Flying Officer Samuel William PECHET J35060

Born in Cupar, Sask. on 15 Sep 1914, the son of Jewish Romanian-born immigrants, Sophie (nee TRILLER) and William PECHET, Sam was the second of six brothers. He played hockey, tennis, baseball and golf and he liked fishing… and his Aunty Ida’s vursht! Being amongst the elder children, his younger brothers looked up to Sam and celebrated his willingness to help and defend them when they encountered challenges in their rough and unforgiving rural environment. Even in their later years, the surviving brothers recounted his exploits with great affection and admiration.

After the family moved to Fort Frances, Ontario, he worked with his father at the Monarch Hotel and as manager of a roller-rink.

Sam enlisted in Winnipeg, on 2 July 1942 and was accepted into the Royal Canadian Air Force. Having business affairs to settle, he briefly deferred his training then reported for duty at No. 2 “M” Manning Depot, Brandon, Manitoba on October 14, 1942 – just after his 28th birthday.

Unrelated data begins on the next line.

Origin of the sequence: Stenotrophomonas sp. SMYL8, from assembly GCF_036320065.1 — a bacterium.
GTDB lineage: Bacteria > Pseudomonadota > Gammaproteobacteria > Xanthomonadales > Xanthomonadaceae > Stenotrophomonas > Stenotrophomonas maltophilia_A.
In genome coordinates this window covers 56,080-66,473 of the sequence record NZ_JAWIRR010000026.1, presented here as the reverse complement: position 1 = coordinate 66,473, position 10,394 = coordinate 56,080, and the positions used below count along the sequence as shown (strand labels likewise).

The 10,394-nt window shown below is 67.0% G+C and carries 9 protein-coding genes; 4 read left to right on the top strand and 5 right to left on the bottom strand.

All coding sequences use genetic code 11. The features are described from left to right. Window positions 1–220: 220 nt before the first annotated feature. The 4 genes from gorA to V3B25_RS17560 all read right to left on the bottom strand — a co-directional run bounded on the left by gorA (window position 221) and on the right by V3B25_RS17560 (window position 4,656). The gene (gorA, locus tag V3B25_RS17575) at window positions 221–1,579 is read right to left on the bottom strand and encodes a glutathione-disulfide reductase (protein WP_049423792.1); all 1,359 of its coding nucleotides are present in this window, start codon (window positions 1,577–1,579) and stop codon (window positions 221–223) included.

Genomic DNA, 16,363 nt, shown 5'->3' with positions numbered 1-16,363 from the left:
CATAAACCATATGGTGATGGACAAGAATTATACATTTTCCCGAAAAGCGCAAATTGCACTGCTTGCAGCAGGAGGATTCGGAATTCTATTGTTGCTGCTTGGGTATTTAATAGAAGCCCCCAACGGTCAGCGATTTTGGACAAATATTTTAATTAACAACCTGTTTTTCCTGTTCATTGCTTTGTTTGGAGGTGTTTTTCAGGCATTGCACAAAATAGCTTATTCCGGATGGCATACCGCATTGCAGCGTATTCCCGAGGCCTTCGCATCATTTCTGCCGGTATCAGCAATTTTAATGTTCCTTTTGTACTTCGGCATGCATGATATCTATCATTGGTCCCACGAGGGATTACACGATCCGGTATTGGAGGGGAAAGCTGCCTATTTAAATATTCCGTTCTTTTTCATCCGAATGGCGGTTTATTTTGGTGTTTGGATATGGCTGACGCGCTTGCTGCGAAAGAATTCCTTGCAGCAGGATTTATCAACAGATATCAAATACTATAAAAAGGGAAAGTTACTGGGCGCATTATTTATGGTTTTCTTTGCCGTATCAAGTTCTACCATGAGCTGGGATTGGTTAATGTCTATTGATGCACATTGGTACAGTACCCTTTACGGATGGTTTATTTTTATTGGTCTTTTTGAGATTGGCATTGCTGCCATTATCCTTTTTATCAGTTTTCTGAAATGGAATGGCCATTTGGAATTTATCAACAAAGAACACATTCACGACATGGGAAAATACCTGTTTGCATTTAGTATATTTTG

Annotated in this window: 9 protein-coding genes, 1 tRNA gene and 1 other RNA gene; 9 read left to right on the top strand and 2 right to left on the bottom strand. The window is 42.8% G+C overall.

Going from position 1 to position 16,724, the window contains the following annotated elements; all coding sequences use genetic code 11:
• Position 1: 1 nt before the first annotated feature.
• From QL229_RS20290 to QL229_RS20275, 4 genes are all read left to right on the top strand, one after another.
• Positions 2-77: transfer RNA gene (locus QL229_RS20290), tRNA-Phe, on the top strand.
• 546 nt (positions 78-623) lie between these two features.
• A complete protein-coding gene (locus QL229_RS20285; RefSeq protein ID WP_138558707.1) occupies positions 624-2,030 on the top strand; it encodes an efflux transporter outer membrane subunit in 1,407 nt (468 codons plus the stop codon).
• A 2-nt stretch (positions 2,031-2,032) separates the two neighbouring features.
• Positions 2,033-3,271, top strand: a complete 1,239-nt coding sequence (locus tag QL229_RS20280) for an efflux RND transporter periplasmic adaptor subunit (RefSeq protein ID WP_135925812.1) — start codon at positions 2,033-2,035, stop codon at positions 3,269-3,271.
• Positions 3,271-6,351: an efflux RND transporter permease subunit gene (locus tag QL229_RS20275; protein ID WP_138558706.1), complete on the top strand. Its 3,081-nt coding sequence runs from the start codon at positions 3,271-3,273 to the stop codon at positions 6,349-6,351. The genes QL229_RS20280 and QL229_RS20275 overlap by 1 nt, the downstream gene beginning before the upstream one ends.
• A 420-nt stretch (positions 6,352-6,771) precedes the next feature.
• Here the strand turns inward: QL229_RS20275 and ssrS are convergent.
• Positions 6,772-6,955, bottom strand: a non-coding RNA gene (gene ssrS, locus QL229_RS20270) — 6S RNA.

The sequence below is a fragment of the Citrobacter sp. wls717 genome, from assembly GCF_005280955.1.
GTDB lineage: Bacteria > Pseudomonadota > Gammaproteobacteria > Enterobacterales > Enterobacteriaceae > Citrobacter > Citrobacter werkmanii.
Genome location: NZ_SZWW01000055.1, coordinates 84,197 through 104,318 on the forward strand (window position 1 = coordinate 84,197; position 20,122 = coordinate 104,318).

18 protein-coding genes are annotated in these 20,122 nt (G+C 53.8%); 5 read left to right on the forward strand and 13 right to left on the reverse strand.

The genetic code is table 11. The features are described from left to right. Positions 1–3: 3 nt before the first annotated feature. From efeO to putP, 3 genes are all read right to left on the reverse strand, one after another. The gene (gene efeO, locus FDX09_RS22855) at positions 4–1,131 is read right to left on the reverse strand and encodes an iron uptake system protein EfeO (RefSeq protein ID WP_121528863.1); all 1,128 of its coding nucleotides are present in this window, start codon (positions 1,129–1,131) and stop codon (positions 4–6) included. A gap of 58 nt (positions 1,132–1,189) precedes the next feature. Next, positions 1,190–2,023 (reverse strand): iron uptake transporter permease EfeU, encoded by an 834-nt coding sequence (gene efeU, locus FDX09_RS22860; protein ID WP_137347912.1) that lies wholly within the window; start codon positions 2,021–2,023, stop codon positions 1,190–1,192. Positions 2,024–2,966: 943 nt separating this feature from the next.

On completion of the basic training, Sam was posted to a series of further training schools, earning his Air Bomber badge at #7 AOS (Air Observer School) Portage La Prairie, Manitoba on September 3, 1943.

More advanced training continued in Britain and then on October 27, 1944 he and his fellow crew members joined the RCAF 428 ‘Ghost’ Squadron at Middleton St. George, Yorkshire. 

Flying the mighty Lancaster bombers, Sam’s crew completed operations to Bochum (749 aircraft raid), Gelsenkirchen (738 aircraft raid), Neuss (290 aircraft force), Duisburg (550 aircraft raid), Hagen (504 aircraft raid) and Karlsruhe (535 aircraft force). Then on the night of December 5, 1944, they took off from RAF Middleton St. George at 17:50 hours for a 500-aircraft bombing operation to Soest. The aircraft was due over the target at approximately 21:19-21:40 hours. Nothing was heard from the aircraft again.

At 19:00 hours their Lancaster collided in mid-air with a Halifax bomber. Both aircraft crashed to the ground near Yelvertoft, England, and were destroyed by the explosion of bombs and by fire on the ground. Fully-fuelled and bombed up, the massive explosion lit up the evening sky. Both crews – 14 airmen – were killed. Despite a thorough search, no trace was found of five crew members, including Sam.

Sam was a hero who gave his life for his country and those of us from the following generation were deprived of the honour of knowing him. He is now reunited with his younger brothers who so loved and honoured him.

%d bloggers like this: